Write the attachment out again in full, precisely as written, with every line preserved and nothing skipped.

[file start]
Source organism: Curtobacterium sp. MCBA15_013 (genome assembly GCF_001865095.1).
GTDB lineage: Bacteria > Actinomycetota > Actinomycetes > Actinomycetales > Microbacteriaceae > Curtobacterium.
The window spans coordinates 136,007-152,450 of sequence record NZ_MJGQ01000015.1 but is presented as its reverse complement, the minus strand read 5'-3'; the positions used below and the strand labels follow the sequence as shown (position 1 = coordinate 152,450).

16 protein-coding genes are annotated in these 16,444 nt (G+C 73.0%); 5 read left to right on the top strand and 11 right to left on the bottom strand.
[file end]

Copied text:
Source organism: Curtobacterium sp. MCBA15_013 (genome assembly GCF_001865095.1).
GTDB lineage: Bacteria > Actinomycetota > Actinomycetes > Actinomycetales > Microbacteriaceae > Curtobacterium.
The window spans coordinates 136,007-152,450 of sequence record NZ_MJGQ01000015.1 but is presented as its reverse complement, the minus strand read 5'-3'; the positions used below and the strand labels follow the sequence as shown (position 1 = coordinate 152,450).

16 protein-coding genes are annotated in these 16,444 nt (G+C 73.0%); 5 read left to right on the top strand and 11 right to left on the bottom strand.